Astronomy and Physics captivate the minds of many. That, in and of itself, is one of the strongest arguments you can make about why astronomy is important: People care about it. We’re studying the rest of the entire universe, after all, and the universe is all that there is (and theoretical astrophysics, with its M theory, posits other universes entirely) .
That said, the desire to comprehend the universe can lead in some pretty odd directions. One of the first things that told me I’d “made it” as a scientist was when I started receiving unsolicited theories – the “No one may ever have the same knowledge again” type of theory. You know, alternative Science. I’m being charitable.
Yes, while still a mere graduate student, not yet past my qualifying exams, I found myself the recipient of a slow but persistent trickle of emails from physics and astronomy enthusiasts. They are all quite certain they’ve come up with some groundbreaking, paradigm-shattering concept that, despite typically having no mathematical formulation or grounding in observable reality, must be shared with the world, and would I and my enlightened soul please pass this along to my colleagues within the ivory tower echo chamber that is Elite Science. Occasionally I read them for fun; some times they’re complex attempts at reconciling events from the Bible or Quran with modern physics using a complete disregard of Occam’s Razor, some times they’re attempts to explain away an inconvenience like global warming with very oversimplified principles, and some times they’re truly bizarre collections of letters and punctuation that rival The Time Cube.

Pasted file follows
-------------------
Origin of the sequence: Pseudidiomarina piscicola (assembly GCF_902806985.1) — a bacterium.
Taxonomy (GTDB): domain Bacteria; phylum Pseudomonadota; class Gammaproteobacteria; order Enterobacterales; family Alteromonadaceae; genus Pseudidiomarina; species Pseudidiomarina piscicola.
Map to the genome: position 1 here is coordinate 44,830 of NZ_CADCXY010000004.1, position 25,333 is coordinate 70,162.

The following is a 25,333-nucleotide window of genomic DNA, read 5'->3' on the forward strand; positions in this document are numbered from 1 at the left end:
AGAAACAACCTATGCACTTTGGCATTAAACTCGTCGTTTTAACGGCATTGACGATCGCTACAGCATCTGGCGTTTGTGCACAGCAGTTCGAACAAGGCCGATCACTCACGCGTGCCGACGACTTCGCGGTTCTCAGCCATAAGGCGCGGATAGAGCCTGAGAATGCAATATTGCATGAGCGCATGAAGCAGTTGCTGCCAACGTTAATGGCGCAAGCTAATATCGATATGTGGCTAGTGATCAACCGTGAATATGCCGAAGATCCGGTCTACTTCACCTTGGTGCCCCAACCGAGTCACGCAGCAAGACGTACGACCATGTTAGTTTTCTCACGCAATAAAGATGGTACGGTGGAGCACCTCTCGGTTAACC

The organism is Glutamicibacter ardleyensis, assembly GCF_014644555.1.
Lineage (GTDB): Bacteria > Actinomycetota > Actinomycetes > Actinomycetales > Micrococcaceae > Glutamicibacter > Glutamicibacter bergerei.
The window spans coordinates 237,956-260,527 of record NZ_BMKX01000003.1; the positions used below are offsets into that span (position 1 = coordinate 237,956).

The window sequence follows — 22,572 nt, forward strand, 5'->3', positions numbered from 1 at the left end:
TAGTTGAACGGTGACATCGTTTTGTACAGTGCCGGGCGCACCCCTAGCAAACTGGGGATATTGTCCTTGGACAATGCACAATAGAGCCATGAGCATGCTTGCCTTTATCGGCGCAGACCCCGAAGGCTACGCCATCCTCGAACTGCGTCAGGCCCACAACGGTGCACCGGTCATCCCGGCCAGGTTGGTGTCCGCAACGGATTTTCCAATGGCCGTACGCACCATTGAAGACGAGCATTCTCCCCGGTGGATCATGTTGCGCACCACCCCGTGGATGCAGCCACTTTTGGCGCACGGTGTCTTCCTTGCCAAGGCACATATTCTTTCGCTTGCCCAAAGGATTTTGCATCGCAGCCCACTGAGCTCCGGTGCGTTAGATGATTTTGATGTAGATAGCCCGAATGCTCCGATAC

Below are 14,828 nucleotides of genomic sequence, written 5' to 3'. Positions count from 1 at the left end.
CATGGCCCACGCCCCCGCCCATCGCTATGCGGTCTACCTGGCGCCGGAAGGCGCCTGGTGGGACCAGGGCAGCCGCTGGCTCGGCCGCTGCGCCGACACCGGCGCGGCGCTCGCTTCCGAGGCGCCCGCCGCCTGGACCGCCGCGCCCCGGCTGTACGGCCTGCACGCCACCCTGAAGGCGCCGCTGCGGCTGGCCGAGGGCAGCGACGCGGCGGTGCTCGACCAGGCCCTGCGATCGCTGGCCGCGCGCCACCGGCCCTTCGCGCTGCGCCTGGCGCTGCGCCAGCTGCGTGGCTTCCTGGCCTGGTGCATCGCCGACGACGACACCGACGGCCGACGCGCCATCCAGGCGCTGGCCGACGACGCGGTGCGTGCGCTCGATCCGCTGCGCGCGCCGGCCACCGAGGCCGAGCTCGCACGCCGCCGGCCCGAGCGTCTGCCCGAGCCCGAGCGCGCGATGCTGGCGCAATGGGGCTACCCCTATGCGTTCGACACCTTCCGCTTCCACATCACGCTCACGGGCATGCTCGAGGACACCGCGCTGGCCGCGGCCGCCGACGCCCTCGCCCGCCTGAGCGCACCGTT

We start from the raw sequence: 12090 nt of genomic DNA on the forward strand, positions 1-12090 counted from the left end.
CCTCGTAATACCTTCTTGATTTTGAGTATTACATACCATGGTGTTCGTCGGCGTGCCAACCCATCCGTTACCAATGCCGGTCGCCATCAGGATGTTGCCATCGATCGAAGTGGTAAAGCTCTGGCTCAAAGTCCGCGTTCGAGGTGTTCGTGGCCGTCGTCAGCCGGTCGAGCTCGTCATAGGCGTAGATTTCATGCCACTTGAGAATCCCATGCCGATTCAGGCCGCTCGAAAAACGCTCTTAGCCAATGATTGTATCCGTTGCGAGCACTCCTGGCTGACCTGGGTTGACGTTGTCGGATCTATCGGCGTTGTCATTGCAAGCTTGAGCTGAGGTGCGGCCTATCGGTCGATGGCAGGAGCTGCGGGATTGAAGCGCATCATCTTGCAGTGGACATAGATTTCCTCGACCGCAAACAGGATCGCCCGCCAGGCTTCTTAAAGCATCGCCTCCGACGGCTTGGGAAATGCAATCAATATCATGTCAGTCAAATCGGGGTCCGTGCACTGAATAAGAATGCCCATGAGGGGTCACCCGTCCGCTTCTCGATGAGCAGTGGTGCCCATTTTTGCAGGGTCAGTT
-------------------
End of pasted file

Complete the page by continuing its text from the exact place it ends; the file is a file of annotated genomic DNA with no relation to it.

From a more sociological perspective (because of course I’m qualified to talk about those things) I do find these notes interesting. Usually, when I read about alternative theories in medicine, there’s a very real wall built up between the pseudoscientists and mainstream science: cries of “Big Pharma” and conspiracies to repress the truth, and appeals to whole schools of mystical thinking that attempt to explain how unprovable claims can still be true anyway. The astronomical notes I receive have some of that – frequent invocations of Galileo’s persecution, references to Orthodoxy, or the open-minded principle of evidence over all – but by and large they’re positive; they WANT me to be impressed with what they’ve come up with, and they want me to be their champion to open the eyes of the others to the truth they’ve revealed.
I wonder: Is that unique to physics and astronomy? On the one hand, Physics and Astronomy (all the hard sciences, really) tend to butt up against areas that relate to the big questions of philosophy, like “Why are we here?” and “What is ‘here’ anyway?”. On the other hand, medicine has much more obvious, pressing, short-term consequences for being wrong (e.g. I shook the Stick of Healing non-stop and the patient died anyway). And there’s gotta be some selection bias here: if those folks didn’t want my endorsement, or thought I was part of the irreparably corrupt establishment, they wouldn’t be emailing me…
I guess if I really want to answer that question, I’d have to do a detailed study of viXra. And get a social scientist to help me.